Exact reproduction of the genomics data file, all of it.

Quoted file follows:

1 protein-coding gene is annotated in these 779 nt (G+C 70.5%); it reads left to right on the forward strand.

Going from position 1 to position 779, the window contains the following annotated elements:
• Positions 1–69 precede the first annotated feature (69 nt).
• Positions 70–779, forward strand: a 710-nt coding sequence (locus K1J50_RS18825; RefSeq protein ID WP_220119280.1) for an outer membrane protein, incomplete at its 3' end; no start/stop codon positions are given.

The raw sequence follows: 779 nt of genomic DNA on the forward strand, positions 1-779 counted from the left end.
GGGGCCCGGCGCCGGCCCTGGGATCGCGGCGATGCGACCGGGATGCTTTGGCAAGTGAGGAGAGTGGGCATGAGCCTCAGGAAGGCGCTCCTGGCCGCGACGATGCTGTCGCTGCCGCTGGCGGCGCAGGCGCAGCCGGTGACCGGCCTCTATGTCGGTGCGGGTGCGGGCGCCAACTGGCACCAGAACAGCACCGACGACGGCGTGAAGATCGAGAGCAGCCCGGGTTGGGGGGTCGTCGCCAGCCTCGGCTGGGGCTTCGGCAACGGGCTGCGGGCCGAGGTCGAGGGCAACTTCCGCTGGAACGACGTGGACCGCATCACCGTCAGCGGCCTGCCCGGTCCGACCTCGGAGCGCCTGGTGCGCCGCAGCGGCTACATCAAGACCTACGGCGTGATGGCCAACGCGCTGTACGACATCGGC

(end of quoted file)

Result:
1 protein-coding gene is annotated in these 779 nt (G+C 70.5%); it reads left to right on the forward strand.

Going from position 1 to position 779, the window contains the following annotated elements:
• Positions 1–69 precede the first annotated feature (69 nt).
• Positions 70–779, forward strand: a 710-nt coding sequence (locus K1J50_RS18825; RefSeq protein ID WP_220119280.1) for an outer membrane protein, incomplete at its 3' end; no start/stop codon positions are given.

The raw sequence follows: 779 nt of genomic DNA on the forward strand, positions 1-779 counted from the left end.
GGGGCCCGGCGCCGGCCCTGGGATCGCGGCGATGCGACCGGGATGCTTTGGCAAGTGAGGAGAGTGGGCATGAGCCTCAGGAAGGCGCTCCTGGCCGCGACGATGCTGTCGCTGCCGCTGGCGGCGCAGGCGCAGCCGGTGACCGGCCTCTATGTCGGTGCGGGTGCGGGCGCCAACTGGCACCAGAACAGCACCGACGACGGCGTGAAGATCGAGAGCAGCCCGGGTTGGGGGGTCGTCGCCAGCCTCGGCTGGGGCTTCGGCAACGGGCTGCGGGCCGAGGTCGAGGGCAACTTCCGCTGGAACGACGTGGACCGCATCACCGTCAGCGGCCTGCCCGGTCCGACCTCGGAGCGCCTGGTGCGCCGCAGCGGCTACATCAAGACCTACGGCGTGATGGCCAACGCGCTGTACGACATCGGC